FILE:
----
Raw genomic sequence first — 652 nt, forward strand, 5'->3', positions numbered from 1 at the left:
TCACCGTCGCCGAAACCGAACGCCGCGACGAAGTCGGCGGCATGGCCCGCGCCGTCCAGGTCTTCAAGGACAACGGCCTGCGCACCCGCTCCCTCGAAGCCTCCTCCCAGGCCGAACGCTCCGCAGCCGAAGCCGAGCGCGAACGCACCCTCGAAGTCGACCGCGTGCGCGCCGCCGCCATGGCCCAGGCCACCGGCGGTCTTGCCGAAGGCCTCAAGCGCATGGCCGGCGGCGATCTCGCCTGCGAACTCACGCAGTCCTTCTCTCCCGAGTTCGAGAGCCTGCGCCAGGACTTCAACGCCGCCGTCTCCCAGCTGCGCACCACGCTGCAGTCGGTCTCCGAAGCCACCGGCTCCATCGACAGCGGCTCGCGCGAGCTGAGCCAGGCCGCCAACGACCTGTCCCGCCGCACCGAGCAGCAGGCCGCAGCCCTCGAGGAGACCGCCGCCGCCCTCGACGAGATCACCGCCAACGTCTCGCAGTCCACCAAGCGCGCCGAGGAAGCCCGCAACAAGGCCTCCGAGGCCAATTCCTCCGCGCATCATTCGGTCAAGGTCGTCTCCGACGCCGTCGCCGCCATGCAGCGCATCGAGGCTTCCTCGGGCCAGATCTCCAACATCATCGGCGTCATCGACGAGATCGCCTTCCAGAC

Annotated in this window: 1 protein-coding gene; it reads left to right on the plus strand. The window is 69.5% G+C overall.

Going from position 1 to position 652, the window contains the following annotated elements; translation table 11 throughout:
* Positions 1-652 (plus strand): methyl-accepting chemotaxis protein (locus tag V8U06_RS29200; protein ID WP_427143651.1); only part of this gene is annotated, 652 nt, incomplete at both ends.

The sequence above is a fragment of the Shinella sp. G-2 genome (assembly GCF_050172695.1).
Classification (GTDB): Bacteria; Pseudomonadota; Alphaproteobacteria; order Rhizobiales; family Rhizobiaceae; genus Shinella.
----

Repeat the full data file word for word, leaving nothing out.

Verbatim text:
Raw genomic sequence first — 652 nt, forward strand, 5'->3', positions numbered from 1 at the left:
TCACCGTCGCCGAAACCGAACGCCGCGACGAAGTCGGCGGCATGGCCCGCGCCGTCCAGGTCTTCAAGGACAACGGCCTGCGCACCCGCTCCCTCGAAGCCTCCTCCCAGGCCGAACGCTCCGCAGCCGAAGCCGAGCGCGAACGCACCCTCGAAGTCGACCGCGTGCGCGCCGCCGCCATGGCCCAGGCCACCGGCGGTCTTGCCGAAGGCCTCAAGCGCATGGCCGGCGGCGATCTCGCCTGCGAACTCACGCAGTCCTTCTCTCCCGAGTTCGAGAGCCTGCGCCAGGACTTCAACGCCGCCGTCTCCCAGCTGCGCACCACGCTGCAGTCGGTCTCCGAAGCCACCGGCTCCATCGACAGCGGCTCGCGCGAGCTGAGCCAGGCCGCCAACGACCTGTCCCGCCGCACCGAGCAGCAGGCCGCAGCCCTCGAGGAGACCGCCGCCGCCCTCGACGAGATCACCGCCAACGTCTCGCAGTCCACCAAGCGCGCCGAGGAAGCCCGCAACAAGGCCTCCGAGGCCAATTCCTCCGCGCATCATTCGGTCAAGGTCGTCTCCGACGCCGTCGCCGCCATGCAGCGCATCGAGGCTTCCTCGGGCCAGATCTCCAACATCATCGGCGTCATCGACGAGATCGCCTTCCAGAC

Annotated in this window: 1 protein-coding gene; it reads left to right on the plus strand. The window is 69.5% G+C overall.

Going from position 1 to position 652, the window contains the following annotated elements; translation table 11 throughout:
* Positions 1-652 (plus strand): methyl-accepting chemotaxis protein (locus tag V8U06_RS29200; protein ID WP_427143651.1); only part of this gene is annotated, 652 nt, incomplete at both ends.

The sequence above is a fragment of the Shinella sp. G-2 genome (assembly GCF_050172695.1).
Classification (GTDB): Bacteria; Pseudomonadota; Alphaproteobacteria; order Rhizobiales; family Rhizobiaceae; genus Shinella.